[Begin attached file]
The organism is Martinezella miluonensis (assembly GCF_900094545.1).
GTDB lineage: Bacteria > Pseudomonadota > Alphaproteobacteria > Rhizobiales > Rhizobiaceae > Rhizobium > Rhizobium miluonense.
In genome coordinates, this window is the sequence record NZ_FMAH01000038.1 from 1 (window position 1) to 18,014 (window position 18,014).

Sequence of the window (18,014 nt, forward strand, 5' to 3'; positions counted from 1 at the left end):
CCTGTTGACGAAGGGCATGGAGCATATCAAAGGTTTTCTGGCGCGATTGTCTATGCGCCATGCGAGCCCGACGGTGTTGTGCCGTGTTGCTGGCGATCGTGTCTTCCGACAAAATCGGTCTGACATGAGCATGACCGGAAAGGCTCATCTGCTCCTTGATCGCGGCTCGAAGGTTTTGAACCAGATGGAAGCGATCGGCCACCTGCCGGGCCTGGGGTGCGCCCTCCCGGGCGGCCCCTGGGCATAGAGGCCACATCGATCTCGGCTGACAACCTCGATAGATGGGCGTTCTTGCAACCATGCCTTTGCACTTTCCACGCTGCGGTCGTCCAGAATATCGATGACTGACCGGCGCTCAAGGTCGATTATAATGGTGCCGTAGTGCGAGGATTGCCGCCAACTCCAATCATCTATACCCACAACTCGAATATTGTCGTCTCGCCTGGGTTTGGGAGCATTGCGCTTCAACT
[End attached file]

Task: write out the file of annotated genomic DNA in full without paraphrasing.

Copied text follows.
The organism is Martinezella miluonensis (assembly GCF_900094545.1).
GTDB lineage: Bacteria > Pseudomonadota > Alphaproteobacteria > Rhizobiales > Rhizobiaceae > Rhizobium > Rhizobium miluonense.
In genome coordinates, this window is the sequence record NZ_FMAH01000038.1 from 1 (window position 1) to 18,014 (window position 18,014).

Sequence of the window (18,014 nt, forward strand, 5' to 3'; positions counted from 1 at the left end):
CCTGTTGACGAAGGGCATGGAGCATATCAAAGGTTTTCTGGCGCGATTGTCTATGCGCCATGCGAGCCCGACGGTGTTGTGCCGTGTTGCTGGCGATCGTGTCTTCCGACAAAATCGGTCTGACATGAGCATGACCGGAAAGGCTCATCTGCTCCTTGATCGCGGCTCGAAGGTTTTGAACCAGATGGAAGCGATCGGCCACCTGCCGGGCCTGGGGTGCGCCCTCCCGGGCGGCCCCTGGGCATAGAGGCCACATCGATCTCGGCTGACAACCTCGATAGATGGGCGTTCTTGCAACCATGCCTTTGCACTTTCCACGCTGCGGTCGTCCAGAATATCGATGACTGACCGGCGCTCAAGGTCGATTATAATGGTGCCGTAGTGCGAGGATTGCCGCCAACTCCAATCATCTATACCCACAACTCGAATATTGTCGTCTCGCCTGGGTTTGGGAGCATTGCGCTTCAACT